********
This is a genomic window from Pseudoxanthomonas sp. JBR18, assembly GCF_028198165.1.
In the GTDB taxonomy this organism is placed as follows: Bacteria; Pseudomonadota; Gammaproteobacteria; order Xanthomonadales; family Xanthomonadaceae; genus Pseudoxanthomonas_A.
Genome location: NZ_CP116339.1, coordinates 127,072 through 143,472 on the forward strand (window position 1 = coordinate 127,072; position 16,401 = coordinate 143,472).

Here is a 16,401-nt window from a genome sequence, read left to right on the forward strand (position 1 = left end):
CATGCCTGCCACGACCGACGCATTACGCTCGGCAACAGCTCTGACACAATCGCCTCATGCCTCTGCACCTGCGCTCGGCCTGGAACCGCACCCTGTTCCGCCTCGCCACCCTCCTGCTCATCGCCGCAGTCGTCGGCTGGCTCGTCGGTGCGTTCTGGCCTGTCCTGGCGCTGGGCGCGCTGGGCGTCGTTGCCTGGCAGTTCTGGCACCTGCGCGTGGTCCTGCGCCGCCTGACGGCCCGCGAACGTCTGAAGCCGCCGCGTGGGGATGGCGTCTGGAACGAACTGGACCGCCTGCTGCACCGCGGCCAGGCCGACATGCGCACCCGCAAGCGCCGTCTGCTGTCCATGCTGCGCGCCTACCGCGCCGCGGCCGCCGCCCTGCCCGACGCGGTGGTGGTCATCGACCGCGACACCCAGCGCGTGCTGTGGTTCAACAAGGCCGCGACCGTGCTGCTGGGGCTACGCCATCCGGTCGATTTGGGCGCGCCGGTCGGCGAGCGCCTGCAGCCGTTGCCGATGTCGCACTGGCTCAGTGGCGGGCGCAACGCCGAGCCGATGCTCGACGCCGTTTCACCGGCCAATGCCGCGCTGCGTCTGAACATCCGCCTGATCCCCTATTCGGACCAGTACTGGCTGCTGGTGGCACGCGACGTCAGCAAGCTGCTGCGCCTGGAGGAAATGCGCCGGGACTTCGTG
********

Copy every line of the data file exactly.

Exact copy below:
This is a genomic window from Pseudoxanthomonas sp. JBR18, assembly GCF_028198165.1.
In the GTDB taxonomy this organism is placed as follows: Bacteria; Pseudomonadota; Gammaproteobacteria; order Xanthomonadales; family Xanthomonadaceae; genus Pseudoxanthomonas_A.
Genome location: NZ_CP116339.1, coordinates 127,072 through 143,472 on the forward strand (window position 1 = coordinate 127,072; position 16,401 = coordinate 143,472).

Here is a 16,401-nt window from a genome sequence, read left to right on the forward strand (position 1 = left end):
CATGCCTGCCACGACCGACGCATTACGCTCGGCAACAGCTCTGACACAATCGCCTCATGCCTCTGCACCTGCGCTCGGCCTGGAACCGCACCCTGTTCCGCCTCGCCACCCTCCTGCTCATCGCCGCAGTCGTCGGCTGGCTCGTCGGTGCGTTCTGGCCTGTCCTGGCGCTGGGCGCGCTGGGCGTCGTTGCCTGGCAGTTCTGGCACCTGCGCGTGGTCCTGCGCCGCCTGACGGCCCGCGAACGTCTGAAGCCGCCGCGTGGGGATGGCGTCTGGAACGAACTGGACCGCCTGCTGCACCGCGGCCAGGCCGACATGCGCACCCGCAAGCGCCGTCTGCTGTCCATGCTGCGCGCCTACCGCGCCGCGGCCGCCGCCCTGCCCGACGCGGTGGTGGTCATCGACCGCGACACCCAGCGCGTGCTGTGGTTCAACAAGGCCGCGACCGTGCTGCTGGGGCTACGCCATCCGGTCGATTTGGGCGCGCCGGTCGGCGAGCGCCTGCAGCCGTTGCCGATGTCGCACTGGCTCAGTGGCGGGCGCAACGCCGAGCCGATGCTCGACGCCGTTTCACCGGCCAATGCCGCGCTGCGTCTGAACATCCGCCTGATCCCCTATTCGGACCAGTACTGGCTGCTGGTGGCACGCGACGTCAGCAAGCTGCTGCGCCTGGAGGAAATGCGCCGGGACTTCGTG